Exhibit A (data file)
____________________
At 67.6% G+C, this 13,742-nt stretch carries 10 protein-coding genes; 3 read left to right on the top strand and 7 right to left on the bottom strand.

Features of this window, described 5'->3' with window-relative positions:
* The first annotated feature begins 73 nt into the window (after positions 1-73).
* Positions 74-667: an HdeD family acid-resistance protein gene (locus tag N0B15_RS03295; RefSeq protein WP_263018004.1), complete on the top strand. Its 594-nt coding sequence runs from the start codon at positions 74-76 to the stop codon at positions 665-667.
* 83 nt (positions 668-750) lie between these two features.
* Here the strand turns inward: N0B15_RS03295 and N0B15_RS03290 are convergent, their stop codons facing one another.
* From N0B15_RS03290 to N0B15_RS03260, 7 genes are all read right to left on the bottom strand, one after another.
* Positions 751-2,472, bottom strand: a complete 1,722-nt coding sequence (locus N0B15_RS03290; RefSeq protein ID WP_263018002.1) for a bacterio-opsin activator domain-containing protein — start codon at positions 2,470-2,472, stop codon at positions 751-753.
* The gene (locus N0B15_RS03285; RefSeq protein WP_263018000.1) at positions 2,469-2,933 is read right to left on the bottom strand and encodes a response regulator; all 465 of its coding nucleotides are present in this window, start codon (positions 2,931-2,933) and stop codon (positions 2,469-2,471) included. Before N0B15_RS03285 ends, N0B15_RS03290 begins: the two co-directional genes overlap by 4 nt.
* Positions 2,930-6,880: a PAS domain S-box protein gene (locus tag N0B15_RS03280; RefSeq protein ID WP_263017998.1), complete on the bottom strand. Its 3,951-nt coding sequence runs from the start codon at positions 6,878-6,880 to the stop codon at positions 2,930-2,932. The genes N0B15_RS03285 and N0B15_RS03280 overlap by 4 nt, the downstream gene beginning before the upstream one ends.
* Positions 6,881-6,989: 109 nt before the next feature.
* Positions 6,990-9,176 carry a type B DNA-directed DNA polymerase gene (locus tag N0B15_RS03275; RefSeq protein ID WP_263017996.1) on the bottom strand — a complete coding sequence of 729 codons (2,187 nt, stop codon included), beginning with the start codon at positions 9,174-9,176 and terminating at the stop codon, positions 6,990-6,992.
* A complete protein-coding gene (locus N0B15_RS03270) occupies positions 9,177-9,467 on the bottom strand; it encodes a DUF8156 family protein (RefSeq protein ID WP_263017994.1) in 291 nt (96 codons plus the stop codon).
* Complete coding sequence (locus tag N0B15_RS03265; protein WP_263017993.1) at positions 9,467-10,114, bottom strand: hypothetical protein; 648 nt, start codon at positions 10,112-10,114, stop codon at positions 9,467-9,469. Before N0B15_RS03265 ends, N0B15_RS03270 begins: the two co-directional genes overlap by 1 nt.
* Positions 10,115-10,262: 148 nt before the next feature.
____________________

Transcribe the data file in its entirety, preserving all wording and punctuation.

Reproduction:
At 67.6% G+C, this 13,742-nt stretch carries 10 protein-coding genes; 3 read left to right on the top strand and 7 right to left on the bottom strand.

Features of this window, described 5'->3' with window-relative positions:
* The first annotated feature begins 73 nt into the window (after positions 1-73).
* Positions 74-667: an HdeD family acid-resistance protein gene (locus tag N0B15_RS03295; RefSeq protein WP_263018004.1), complete on the top strand. Its 594-nt coding sequence runs from the start codon at positions 74-76 to the stop codon at positions 665-667.
* 83 nt (positions 668-750) lie between these two features.
* Here the strand turns inward: N0B15_RS03295 and N0B15_RS03290 are convergent, their stop codons facing one another.
* From N0B15_RS03290 to N0B15_RS03260, 7 genes are all read right to left on the bottom strand, one after another.
* Positions 751-2,472, bottom strand: a complete 1,722-nt coding sequence (locus N0B15_RS03290; RefSeq protein ID WP_263018002.1) for a bacterio-opsin activator domain-containing protein — start codon at positions 2,470-2,472, stop codon at positions 751-753.
* The gene (locus N0B15_RS03285; RefSeq protein WP_263018000.1) at positions 2,469-2,933 is read right to left on the bottom strand and encodes a response regulator; all 465 of its coding nucleotides are present in this window, start codon (positions 2,931-2,933) and stop codon (positions 2,469-2,471) included. Before N0B15_RS03285 ends, N0B15_RS03290 begins: the two co-directional genes overlap by 4 nt.
* Positions 2,930-6,880: a PAS domain S-box protein gene (locus tag N0B15_RS03280; RefSeq protein ID WP_263017998.1), complete on the bottom strand. Its 3,951-nt coding sequence runs from the start codon at positions 6,878-6,880 to the stop codon at positions 2,930-2,932. The genes N0B15_RS03285 and N0B15_RS03280 overlap by 4 nt, the downstream gene beginning before the upstream one ends.
* Positions 6,881-6,989: 109 nt before the next feature.
* Positions 6,990-9,176 carry a type B DNA-directed DNA polymerase gene (locus tag N0B15_RS03275; RefSeq protein ID WP_263017996.1) on the bottom strand — a complete coding sequence of 729 codons (2,187 nt, stop codon included), beginning with the start codon at positions 9,174-9,176 and terminating at the stop codon, positions 6,990-6,992.
* A complete protein-coding gene (locus N0B15_RS03270) occupies positions 9,177-9,467 on the bottom strand; it encodes a DUF8156 family protein (RefSeq protein ID WP_263017994.1) in 291 nt (96 codons plus the stop codon).
* Complete coding sequence (locus tag N0B15_RS03265; protein WP_263017993.1) at positions 9,467-10,114, bottom strand: hypothetical protein; 648 nt, start codon at positions 10,112-10,114, stop codon at positions 9,467-9,469. Before N0B15_RS03265 ends, N0B15_RS03270 begins: the two co-directional genes overlap by 1 nt.
* Positions 10,115-10,262: 148 nt before the next feature.